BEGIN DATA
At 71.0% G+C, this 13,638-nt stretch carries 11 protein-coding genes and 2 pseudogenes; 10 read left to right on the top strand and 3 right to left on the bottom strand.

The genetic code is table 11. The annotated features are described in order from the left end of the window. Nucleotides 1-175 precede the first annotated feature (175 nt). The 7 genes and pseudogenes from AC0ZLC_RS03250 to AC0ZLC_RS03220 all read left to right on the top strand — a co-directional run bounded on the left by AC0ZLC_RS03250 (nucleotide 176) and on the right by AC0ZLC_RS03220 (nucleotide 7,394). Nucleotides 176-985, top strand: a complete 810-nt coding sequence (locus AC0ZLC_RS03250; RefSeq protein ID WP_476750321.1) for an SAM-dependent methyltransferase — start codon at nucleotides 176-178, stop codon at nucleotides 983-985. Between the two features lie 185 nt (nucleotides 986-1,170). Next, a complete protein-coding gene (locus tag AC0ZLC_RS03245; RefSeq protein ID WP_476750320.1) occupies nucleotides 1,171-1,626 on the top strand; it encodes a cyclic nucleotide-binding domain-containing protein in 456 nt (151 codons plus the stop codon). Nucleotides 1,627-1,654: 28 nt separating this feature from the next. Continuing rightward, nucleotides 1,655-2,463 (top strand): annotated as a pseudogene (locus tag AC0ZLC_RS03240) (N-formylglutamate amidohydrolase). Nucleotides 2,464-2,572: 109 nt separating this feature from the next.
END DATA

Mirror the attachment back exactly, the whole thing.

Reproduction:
At 71.0% G+C, this 13,638-nt stretch carries 11 protein-coding genes and 2 pseudogenes; 10 read left to right on the top strand and 3 right to left on the bottom strand.

The genetic code is table 11. The annotated features are described in order from the left end of the window. Nucleotides 1-175 precede the first annotated feature (175 nt). The 7 genes and pseudogenes from AC0ZLC_RS03250 to AC0ZLC_RS03220 all read left to right on the top strand — a co-directional run bounded on the left by AC0ZLC_RS03250 (nucleotide 176) and on the right by AC0ZLC_RS03220 (nucleotide 7,394). Nucleotides 176-985, top strand: a complete 810-nt coding sequence (locus AC0ZLC_RS03250; RefSeq protein ID WP_476750321.1) for an SAM-dependent methyltransferase — start codon at nucleotides 176-178, stop codon at nucleotides 983-985. Between the two features lie 185 nt (nucleotides 986-1,170). Next, a complete protein-coding gene (locus tag AC0ZLC_RS03245; RefSeq protein ID WP_476750320.1) occupies nucleotides 1,171-1,626 on the top strand; it encodes a cyclic nucleotide-binding domain-containing protein in 456 nt (151 codons plus the stop codon). Nucleotides 1,627-1,654: 28 nt separating this feature from the next. Continuing rightward, nucleotides 1,655-2,463 (top strand): annotated as a pseudogene (locus tag AC0ZLC_RS03240) (N-formylglutamate amidohydrolase). Nucleotides 2,464-2,572: 109 nt separating this feature from the next.